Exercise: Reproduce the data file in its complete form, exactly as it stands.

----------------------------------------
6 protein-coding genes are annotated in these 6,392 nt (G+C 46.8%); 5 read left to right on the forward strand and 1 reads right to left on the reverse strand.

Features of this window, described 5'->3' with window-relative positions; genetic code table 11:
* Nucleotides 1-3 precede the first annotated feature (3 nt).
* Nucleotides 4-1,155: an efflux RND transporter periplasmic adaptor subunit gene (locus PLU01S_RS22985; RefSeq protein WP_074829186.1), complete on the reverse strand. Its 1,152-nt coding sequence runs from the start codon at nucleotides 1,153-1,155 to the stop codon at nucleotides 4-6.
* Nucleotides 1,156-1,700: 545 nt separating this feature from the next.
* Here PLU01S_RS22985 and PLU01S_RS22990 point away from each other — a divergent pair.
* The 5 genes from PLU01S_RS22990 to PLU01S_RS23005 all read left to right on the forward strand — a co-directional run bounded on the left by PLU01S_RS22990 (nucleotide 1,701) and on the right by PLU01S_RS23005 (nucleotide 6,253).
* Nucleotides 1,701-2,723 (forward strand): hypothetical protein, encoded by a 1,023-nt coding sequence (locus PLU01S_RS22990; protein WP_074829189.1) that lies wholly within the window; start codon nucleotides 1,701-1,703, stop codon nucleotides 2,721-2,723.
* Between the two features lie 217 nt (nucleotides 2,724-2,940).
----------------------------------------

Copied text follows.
6 protein-coding genes are annotated in these 6,392 nt (G+C 46.8%); 5 read left to right on the forward strand and 1 reads right to left on the reverse strand.

Features of this window, described 5'->3' with window-relative positions; genetic code table 11:
* Nucleotides 1-3 precede the first annotated feature (3 nt).
* Nucleotides 4-1,155: an efflux RND transporter periplasmic adaptor subunit gene (locus PLU01S_RS22985; RefSeq protein WP_074829186.1), complete on the reverse strand. Its 1,152-nt coding sequence runs from the start codon at nucleotides 1,153-1,155 to the stop codon at nucleotides 4-6.
* Nucleotides 1,156-1,700: 545 nt separating this feature from the next.
* Here PLU01S_RS22985 and PLU01S_RS22990 point away from each other — a divergent pair.
* The 5 genes from PLU01S_RS22990 to PLU01S_RS23005 all read left to right on the forward strand — a co-directional run bounded on the left by PLU01S_RS22990 (nucleotide 1,701) and on the right by PLU01S_RS23005 (nucleotide 6,253).
* Nucleotides 1,701-2,723 (forward strand): hypothetical protein, encoded by a 1,023-nt coding sequence (locus PLU01S_RS22990; protein WP_074829189.1) that lies wholly within the window; start codon nucleotides 1,701-1,703, stop codon nucleotides 2,721-2,723.
* Between the two features lie 217 nt (nucleotides 2,724-2,940).